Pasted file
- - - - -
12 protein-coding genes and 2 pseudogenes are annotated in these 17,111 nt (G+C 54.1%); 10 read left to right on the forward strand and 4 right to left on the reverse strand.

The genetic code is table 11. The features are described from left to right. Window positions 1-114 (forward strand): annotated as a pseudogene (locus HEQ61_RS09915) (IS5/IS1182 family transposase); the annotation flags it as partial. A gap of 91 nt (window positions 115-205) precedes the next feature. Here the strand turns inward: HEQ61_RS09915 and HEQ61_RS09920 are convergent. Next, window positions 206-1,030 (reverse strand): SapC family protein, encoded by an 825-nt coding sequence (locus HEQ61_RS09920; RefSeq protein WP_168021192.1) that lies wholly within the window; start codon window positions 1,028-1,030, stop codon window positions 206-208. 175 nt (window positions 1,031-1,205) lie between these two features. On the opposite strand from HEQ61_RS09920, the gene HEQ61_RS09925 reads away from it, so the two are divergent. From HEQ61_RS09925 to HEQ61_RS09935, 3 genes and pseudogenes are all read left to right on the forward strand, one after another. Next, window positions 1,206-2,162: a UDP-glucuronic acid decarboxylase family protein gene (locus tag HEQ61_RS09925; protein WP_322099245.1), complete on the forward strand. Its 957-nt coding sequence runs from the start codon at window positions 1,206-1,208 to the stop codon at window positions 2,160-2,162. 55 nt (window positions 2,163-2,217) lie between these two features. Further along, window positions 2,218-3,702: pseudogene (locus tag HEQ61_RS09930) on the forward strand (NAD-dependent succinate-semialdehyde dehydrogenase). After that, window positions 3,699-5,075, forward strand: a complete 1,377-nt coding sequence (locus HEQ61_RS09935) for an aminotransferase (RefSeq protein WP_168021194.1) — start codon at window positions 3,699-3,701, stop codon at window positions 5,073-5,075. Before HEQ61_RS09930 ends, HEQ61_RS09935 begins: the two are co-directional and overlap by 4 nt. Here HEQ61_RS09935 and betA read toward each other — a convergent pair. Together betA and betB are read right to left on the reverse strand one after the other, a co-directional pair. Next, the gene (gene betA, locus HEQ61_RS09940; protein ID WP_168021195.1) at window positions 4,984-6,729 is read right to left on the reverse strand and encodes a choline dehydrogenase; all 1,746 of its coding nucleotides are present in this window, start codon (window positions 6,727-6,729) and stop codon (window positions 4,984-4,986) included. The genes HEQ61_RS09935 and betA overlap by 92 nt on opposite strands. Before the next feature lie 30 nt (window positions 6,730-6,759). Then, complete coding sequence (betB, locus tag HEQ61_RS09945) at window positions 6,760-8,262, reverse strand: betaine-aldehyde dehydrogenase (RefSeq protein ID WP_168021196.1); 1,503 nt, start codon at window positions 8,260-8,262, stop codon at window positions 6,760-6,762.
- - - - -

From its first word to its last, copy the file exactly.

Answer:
12 protein-coding genes and 2 pseudogenes are annotated in these 17,111 nt (G+C 54.1%); 10 read left to right on the forward strand and 4 right to left on the reverse strand.

The genetic code is table 11. The features are described from left to right. Window positions 1-114 (forward strand): annotated as a pseudogene (locus HEQ61_RS09915) (IS5/IS1182 family transposase); the annotation flags it as partial. A gap of 91 nt (window positions 115-205) precedes the next feature. Here the strand turns inward: HEQ61_RS09915 and HEQ61_RS09920 are convergent. Next, window positions 206-1,030 (reverse strand): SapC family protein, encoded by an 825-nt coding sequence (locus HEQ61_RS09920; RefSeq protein WP_168021192.1) that lies wholly within the window; start codon window positions 1,028-1,030, stop codon window positions 206-208. 175 nt (window positions 1,031-1,205) lie between these two features. On the opposite strand from HEQ61_RS09920, the gene HEQ61_RS09925 reads away from it, so the two are divergent. From HEQ61_RS09925 to HEQ61_RS09935, 3 genes and pseudogenes are all read left to right on the forward strand, one after another. Next, window positions 1,206-2,162: a UDP-glucuronic acid decarboxylase family protein gene (locus tag HEQ61_RS09925; protein WP_322099245.1), complete on the forward strand. Its 957-nt coding sequence runs from the start codon at window positions 1,206-1,208 to the stop codon at window positions 2,160-2,162. 55 nt (window positions 2,163-2,217) lie between these two features. Further along, window positions 2,218-3,702: pseudogene (locus tag HEQ61_RS09930) on the forward strand (NAD-dependent succinate-semialdehyde dehydrogenase). After that, window positions 3,699-5,075, forward strand: a complete 1,377-nt coding sequence (locus HEQ61_RS09935) for an aminotransferase (RefSeq protein WP_168021194.1) — start codon at window positions 3,699-3,701, stop codon at window positions 5,073-5,075. Before HEQ61_RS09930 ends, HEQ61_RS09935 begins: the two are co-directional and overlap by 4 nt. Here HEQ61_RS09935 and betA read toward each other — a convergent pair. Together betA and betB are read right to left on the reverse strand one after the other, a co-directional pair. Next, the gene (gene betA, locus HEQ61_RS09940; protein ID WP_168021195.1) at window positions 4,984-6,729 is read right to left on the reverse strand and encodes a choline dehydrogenase; all 1,746 of its coding nucleotides are present in this window, start codon (window positions 6,727-6,729) and stop codon (window positions 4,984-4,986) included. The genes HEQ61_RS09935 and betA overlap by 92 nt on opposite strands. Before the next feature lie 30 nt (window positions 6,730-6,759). Then, complete coding sequence (betB, locus tag HEQ61_RS09945) at window positions 6,760-8,262, reverse strand: betaine-aldehyde dehydrogenase (RefSeq protein ID WP_168021196.1); 1,503 nt, start codon at window positions 8,260-8,262, stop codon at window positions 6,760-6,762.